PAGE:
In affirming this ruling, Supreme Court of Virginia stated: "To establish a cause of action for negligence, the duty alleged to have been tortiously breached must be a common law duty, not a duty arising between the parties solely by virtue of a contract." Id. at 497. It rejected any claim that a special relationship existed between the resident and the defendant "because there was no right of protection inherent in their relationship separate and apart from any duties imposed by Sunrise's contract with the County." Id. at 498. Thus, the negligence claim was properly dismissed. Id.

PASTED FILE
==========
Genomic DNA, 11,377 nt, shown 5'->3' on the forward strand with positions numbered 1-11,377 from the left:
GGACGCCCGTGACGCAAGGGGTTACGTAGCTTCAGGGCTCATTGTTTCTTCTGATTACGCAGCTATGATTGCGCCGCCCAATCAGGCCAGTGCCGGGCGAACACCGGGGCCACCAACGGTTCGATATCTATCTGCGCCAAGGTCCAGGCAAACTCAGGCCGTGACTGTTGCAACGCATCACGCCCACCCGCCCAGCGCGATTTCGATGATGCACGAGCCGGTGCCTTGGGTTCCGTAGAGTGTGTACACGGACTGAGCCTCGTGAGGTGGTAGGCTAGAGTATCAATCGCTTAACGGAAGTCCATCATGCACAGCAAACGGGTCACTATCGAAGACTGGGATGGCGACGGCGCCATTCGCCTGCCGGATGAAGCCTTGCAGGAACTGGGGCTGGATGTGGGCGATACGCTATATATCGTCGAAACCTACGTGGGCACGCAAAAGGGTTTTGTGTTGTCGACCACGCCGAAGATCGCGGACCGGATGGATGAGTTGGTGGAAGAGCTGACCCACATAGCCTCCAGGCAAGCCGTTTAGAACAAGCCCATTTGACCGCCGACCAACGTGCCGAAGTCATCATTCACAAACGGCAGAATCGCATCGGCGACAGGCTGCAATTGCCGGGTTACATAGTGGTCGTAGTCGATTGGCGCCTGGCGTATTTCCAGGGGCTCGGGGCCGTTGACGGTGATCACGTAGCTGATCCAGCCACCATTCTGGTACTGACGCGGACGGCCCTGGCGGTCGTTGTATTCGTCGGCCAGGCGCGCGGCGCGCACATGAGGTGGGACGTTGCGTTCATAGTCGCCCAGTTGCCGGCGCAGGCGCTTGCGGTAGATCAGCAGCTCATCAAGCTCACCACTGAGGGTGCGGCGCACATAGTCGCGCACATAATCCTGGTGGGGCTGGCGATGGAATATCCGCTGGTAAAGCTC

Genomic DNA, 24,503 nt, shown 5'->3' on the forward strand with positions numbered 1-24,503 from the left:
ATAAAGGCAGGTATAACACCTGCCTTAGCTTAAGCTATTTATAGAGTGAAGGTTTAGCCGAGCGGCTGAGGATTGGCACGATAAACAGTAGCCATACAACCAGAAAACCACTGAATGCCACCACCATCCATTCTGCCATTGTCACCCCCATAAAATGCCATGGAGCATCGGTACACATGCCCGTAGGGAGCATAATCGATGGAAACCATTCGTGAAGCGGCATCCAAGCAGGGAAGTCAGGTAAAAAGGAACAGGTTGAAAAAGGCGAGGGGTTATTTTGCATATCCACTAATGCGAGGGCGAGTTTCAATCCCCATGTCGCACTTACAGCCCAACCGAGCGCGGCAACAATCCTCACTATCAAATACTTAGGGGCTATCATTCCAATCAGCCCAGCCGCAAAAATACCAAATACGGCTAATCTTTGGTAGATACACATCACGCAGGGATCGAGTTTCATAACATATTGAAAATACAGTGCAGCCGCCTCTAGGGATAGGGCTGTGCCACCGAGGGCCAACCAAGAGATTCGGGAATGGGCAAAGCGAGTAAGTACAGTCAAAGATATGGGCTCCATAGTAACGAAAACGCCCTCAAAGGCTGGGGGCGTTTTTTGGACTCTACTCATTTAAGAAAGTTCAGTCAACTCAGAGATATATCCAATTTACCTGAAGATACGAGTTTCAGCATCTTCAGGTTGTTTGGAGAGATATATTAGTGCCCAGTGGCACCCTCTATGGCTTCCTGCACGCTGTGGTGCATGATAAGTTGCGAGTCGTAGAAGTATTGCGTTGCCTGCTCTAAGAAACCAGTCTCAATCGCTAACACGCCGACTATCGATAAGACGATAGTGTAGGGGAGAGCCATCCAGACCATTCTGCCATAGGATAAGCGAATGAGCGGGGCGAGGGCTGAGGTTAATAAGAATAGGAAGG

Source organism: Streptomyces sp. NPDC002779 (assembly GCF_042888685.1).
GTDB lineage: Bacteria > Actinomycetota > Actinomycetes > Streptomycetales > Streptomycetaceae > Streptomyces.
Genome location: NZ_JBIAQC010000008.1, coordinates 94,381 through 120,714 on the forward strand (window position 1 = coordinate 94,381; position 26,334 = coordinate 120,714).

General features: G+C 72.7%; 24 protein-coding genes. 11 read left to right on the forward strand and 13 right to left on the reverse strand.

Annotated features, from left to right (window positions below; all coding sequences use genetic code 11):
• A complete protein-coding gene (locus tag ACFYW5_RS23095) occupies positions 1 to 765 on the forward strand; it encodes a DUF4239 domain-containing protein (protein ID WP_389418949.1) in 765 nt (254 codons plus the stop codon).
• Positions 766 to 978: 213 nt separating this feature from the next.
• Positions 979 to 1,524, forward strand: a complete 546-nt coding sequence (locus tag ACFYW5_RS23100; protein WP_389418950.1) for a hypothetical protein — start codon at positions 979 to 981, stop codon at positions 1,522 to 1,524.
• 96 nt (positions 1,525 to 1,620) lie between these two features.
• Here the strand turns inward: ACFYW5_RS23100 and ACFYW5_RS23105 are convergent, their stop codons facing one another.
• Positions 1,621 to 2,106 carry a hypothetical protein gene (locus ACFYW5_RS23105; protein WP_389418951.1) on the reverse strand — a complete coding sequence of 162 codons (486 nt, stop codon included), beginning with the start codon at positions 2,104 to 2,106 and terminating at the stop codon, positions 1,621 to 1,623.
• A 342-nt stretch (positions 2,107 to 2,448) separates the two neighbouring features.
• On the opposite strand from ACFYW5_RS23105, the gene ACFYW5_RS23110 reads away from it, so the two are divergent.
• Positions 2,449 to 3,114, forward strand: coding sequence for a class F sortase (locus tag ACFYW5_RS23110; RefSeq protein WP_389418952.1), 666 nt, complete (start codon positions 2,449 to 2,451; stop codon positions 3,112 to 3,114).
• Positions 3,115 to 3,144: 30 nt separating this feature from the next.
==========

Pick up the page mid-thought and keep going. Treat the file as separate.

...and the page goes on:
The cases relied upon by plaintiff do not support his arguments regarding a "special relationship, " as applied here. As an initial matter, most of them involve the question of whether the defendant had the duty to either warn or protect the plaintiff from the intentional torts or criminal acts of a third party. In that context, the general rule is that a special relationship giving rise to such a duty may be found when the defendant knew of an "imminent probability of harm" to the plaintiff. See Yuzefovsky v. St. John's Wood Apts., 540 S.E.2d 134, 140-41 (Va. 2001). In Yuzefovsky, for example, the court assumed, but did not decide, that the plaintiff could establish a special relationship between the landlord and a tenant, but nonetheless held that the landlord had no duty to warn and/or protect the tenant against the danger of harm from the criminal conduct of a third party. Similarly, in A.H. v. Rockingham Pub., 495 S.E.2d 482, 486 (Va. 1998), the Supreme Court of Virginia affirmed the trial court's determination that a newspaper had no duty to warn one of its carriers of the danger of an attack by a third party.